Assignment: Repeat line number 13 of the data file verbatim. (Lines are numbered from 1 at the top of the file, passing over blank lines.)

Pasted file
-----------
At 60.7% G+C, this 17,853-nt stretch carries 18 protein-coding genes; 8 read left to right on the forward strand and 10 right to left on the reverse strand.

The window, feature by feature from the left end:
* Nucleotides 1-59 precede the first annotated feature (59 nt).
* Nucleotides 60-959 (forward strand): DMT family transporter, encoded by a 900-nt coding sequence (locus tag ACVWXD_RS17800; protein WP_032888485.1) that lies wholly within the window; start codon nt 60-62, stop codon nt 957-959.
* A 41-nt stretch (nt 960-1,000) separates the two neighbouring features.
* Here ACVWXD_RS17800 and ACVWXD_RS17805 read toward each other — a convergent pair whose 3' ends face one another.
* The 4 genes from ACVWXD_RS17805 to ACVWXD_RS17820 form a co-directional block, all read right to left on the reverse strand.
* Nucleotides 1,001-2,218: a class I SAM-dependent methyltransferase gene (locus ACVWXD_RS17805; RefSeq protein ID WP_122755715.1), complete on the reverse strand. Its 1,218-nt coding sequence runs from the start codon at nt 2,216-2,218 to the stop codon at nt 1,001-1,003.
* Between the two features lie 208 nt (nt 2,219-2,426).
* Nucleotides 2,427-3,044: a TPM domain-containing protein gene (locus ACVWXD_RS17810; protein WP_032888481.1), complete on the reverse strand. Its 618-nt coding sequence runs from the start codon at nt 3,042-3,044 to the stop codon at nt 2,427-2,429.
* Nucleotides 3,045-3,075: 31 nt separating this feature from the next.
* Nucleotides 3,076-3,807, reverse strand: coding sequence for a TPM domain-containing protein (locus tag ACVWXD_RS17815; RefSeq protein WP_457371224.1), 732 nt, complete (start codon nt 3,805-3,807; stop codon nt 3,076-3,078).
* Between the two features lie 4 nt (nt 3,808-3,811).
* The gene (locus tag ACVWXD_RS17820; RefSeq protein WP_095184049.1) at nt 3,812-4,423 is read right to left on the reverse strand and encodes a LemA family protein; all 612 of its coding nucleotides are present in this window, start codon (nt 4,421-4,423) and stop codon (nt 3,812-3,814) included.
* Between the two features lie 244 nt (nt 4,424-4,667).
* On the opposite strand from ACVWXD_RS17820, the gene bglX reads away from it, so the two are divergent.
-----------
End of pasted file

* Between the two features lie 4 nt (nt 3,808-3,811).